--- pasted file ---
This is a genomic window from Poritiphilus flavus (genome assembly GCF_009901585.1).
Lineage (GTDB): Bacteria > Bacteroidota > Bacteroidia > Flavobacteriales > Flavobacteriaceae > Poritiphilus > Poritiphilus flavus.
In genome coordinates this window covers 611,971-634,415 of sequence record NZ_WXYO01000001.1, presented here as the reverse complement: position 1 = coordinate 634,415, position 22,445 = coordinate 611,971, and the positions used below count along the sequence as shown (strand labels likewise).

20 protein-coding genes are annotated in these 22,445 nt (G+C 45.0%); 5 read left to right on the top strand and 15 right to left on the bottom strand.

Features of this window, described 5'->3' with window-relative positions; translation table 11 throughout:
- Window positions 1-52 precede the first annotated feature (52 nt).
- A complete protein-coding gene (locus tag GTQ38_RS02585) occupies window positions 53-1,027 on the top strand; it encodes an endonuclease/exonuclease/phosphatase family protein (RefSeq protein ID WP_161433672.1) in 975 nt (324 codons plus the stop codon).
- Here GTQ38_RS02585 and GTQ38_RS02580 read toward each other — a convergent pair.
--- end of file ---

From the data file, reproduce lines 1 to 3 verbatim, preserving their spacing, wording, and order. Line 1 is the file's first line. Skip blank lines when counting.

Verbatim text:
This is a genomic window from Poritiphilus flavus (genome assembly GCF_009901585.1).
Lineage (GTDB): Bacteria > Bacteroidota > Bacteroidia > Flavobacteriales > Flavobacteriaceae > Poritiphilus > Poritiphilus flavus.
In genome coordinates this window covers 611,971-634,415 of sequence record NZ_WXYO01000001.1, presented here as the reverse complement: position 1 = coordinate 634,415, position 22,445 = coordinate 611,971, and the positions used below count along the sequence as shown (strand labels likewise).